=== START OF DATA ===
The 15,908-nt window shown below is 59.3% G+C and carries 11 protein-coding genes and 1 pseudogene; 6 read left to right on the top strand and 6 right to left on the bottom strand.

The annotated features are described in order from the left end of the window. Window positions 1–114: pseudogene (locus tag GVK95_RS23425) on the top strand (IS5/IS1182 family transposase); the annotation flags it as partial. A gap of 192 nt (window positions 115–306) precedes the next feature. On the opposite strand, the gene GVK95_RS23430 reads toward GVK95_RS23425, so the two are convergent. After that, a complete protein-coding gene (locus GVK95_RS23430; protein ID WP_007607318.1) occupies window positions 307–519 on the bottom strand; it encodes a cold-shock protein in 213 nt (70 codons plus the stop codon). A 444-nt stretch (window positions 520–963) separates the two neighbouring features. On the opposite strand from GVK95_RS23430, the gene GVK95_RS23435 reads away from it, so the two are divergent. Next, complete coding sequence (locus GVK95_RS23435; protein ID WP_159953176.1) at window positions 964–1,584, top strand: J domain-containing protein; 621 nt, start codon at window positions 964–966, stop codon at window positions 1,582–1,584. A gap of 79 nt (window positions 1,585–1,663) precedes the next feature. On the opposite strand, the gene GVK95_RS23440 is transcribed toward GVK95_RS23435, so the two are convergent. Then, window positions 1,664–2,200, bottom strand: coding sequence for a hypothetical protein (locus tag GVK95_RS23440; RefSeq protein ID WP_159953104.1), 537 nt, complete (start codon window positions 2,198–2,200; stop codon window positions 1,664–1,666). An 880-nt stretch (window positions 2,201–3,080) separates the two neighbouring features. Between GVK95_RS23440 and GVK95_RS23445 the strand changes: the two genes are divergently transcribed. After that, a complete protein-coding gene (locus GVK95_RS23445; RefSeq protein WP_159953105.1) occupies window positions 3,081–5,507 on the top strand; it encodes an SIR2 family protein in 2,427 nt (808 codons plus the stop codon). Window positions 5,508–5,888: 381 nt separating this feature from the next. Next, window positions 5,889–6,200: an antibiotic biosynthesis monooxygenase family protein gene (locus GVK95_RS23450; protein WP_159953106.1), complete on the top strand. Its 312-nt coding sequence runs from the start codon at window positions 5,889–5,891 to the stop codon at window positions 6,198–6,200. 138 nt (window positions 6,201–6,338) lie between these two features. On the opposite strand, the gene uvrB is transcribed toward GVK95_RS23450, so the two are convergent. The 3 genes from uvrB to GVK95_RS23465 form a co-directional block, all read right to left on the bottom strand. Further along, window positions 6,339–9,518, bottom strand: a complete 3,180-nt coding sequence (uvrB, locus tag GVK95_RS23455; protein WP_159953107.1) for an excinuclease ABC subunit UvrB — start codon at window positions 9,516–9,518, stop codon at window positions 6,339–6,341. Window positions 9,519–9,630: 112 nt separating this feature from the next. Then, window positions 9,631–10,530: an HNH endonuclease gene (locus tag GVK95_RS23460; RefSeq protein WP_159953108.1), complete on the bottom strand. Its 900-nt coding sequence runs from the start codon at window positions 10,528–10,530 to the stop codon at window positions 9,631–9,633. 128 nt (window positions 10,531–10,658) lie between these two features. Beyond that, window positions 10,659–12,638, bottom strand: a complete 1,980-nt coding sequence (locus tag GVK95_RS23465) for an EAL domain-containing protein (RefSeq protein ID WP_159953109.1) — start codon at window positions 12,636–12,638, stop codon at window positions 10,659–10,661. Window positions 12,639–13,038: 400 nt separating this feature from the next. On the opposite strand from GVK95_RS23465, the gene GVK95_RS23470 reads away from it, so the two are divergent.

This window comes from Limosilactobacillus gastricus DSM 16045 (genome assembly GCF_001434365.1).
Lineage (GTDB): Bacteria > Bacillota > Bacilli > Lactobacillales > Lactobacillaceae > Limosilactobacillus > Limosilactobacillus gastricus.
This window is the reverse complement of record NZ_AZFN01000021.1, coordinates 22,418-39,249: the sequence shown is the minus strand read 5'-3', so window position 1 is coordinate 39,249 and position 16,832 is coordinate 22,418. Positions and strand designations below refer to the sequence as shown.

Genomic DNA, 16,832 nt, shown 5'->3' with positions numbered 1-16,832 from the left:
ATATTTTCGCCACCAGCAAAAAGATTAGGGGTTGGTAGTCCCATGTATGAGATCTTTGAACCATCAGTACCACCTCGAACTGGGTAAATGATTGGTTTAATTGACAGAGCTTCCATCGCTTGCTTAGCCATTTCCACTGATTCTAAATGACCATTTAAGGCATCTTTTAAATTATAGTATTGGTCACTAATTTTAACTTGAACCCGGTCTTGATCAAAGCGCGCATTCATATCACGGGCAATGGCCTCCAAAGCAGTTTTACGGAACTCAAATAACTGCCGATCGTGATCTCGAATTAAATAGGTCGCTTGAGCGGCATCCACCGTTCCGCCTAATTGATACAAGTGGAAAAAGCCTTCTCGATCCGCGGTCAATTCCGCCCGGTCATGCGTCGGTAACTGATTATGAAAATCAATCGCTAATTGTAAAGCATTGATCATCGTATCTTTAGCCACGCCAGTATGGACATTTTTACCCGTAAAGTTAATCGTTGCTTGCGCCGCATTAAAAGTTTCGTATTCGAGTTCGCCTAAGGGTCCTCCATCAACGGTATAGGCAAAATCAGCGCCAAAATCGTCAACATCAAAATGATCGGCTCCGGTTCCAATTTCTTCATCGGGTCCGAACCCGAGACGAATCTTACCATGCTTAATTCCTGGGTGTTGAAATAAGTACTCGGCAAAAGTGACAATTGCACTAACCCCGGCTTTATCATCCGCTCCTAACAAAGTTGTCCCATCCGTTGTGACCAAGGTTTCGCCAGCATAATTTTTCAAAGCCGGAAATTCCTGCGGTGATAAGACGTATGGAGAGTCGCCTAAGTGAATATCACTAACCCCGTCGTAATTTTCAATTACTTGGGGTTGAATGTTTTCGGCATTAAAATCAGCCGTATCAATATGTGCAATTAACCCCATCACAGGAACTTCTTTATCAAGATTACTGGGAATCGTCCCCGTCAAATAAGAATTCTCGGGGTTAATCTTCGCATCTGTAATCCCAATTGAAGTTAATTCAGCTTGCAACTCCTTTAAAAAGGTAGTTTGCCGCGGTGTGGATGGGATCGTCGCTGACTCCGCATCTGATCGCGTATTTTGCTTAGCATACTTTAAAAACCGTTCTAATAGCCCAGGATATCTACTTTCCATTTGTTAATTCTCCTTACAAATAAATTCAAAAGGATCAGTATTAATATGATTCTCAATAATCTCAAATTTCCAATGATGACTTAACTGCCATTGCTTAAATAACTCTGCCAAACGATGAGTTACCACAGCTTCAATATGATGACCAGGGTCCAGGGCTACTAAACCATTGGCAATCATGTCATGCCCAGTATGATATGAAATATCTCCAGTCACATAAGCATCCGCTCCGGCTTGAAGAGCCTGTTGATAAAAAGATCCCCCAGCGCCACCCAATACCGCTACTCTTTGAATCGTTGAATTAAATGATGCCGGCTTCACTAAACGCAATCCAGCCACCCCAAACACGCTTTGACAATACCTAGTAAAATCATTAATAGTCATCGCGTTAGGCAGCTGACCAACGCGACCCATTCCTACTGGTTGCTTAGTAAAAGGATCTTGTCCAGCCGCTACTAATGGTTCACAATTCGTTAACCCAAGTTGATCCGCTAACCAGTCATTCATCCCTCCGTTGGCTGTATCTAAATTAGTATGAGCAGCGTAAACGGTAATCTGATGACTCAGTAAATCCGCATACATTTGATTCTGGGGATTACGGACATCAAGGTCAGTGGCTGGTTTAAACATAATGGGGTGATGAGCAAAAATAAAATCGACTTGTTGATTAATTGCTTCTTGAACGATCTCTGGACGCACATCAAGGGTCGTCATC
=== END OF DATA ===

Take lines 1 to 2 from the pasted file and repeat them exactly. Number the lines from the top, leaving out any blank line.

The 15,908-nt window shown below is 59.3% G+C and carries 11 protein-coding genes and 1 pseudogene; 6 read left to right on the top strand and 6 right to left on the bottom strand.

The annotated features are described in order from the left end of the window. Window positions 1–114: pseudogene (locus tag GVK95_RS23425) on the top strand (IS5/IS1182 family transposase); the annotation flags it as partial. A gap of 192 nt (window positions 115–306) precedes the next feature. On the opposite strand, the gene GVK95_RS23430 reads toward GVK95_RS23425, so the two are convergent. After that, a complete protein-coding gene (locus GVK95_RS23430; protein ID WP_007607318.1) occupies window positions 307–519 on the bottom strand; it encodes a cold-shock protein in 213 nt (70 codons plus the stop codon). A 444-nt stretch (window positions 520–963) separates the two neighbouring features. On the opposite strand from GVK95_RS23430, the gene GVK95_RS23435 reads away from it, so the two are divergent. Next, complete coding sequence (locus GVK95_RS23435; protein ID WP_159953176.1) at window positions 964–1,584, top strand: J domain-containing protein; 621 nt, start codon at window positions 964–966, stop codon at window positions 1,582–1,584. A gap of 79 nt (window positions 1,585–1,663) precedes the next feature. On the opposite strand, the gene GVK95_RS23440 is transcribed toward GVK95_RS23435, so the two are convergent. Then, window positions 1,664–2,200, bottom strand: coding sequence for a hypothetical protein (locus tag GVK95_RS23440; RefSeq protein ID WP_159953104.1), 537 nt, complete (start codon window positions 2,198–2,200; stop codon window positions 1,664–1,666). An 880-nt stretch (window positions 2,201–3,080) separates the two neighbouring features. Between GVK95_RS23440 and GVK95_RS23445 the strand changes: the two genes are divergently transcribed. After that, a complete protein-coding gene (locus GVK95_RS23445; RefSeq protein WP_159953105.1) occupies window positions 3,081–5,507 on the top strand; it encodes an SIR2 family protein in 2,427 nt (808 codons plus the stop codon). Window positions 5,508–5,888: 381 nt separating this feature from the next. Next, window positions 5,889–6,200: an antibiotic biosynthesis monooxygenase family protein gene (locus GVK95_RS23450; protein WP_159953106.1), complete on the top strand. Its 312-nt coding sequence runs from the start codon at window positions 5,889–5,891 to the stop codon at window positions 6,198–6,200. 138 nt (window positions 6,201–6,338) lie between these two features. On the opposite strand, the gene uvrB is transcribed toward GVK95_RS23450, so the two are convergent. The 3 genes from uvrB to GVK95_RS23465 form a co-directional block, all read right to left on the bottom strand. Further along, window positions 6,339–9,518, bottom strand: a complete 3,180-nt coding sequence (uvrB, locus tag GVK95_RS23455; protein WP_159953107.1) for an excinuclease ABC subunit UvrB — start codon at window positions 9,516–9,518, stop codon at window positions 6,339–6,341. Window positions 9,519–9,630: 112 nt separating this feature from the next. Then, window positions 9,631–10,530: an HNH endonuclease gene (locus tag GVK95_RS23460; RefSeq protein WP_159953108.1), complete on the bottom strand. Its 900-nt coding sequence runs from the start codon at window positions 10,528–10,530 to the stop codon at window positions 9,631–9,633. 128 nt (window positions 10,531–10,658) lie between these two features. Beyond that, window positions 10,659–12,638, bottom strand: a complete 1,980-nt coding sequence (locus tag GVK95_RS23465) for an EAL domain-containing protein (RefSeq protein ID WP_159953109.1) — start codon at window positions 12,636–12,638, stop codon at window positions 10,659–10,661. Window positions 12,639–13,038: 400 nt separating this feature from the next. On the opposite strand from GVK95_RS23465, the gene GVK95_RS23470 reads away from it, so the two are divergent.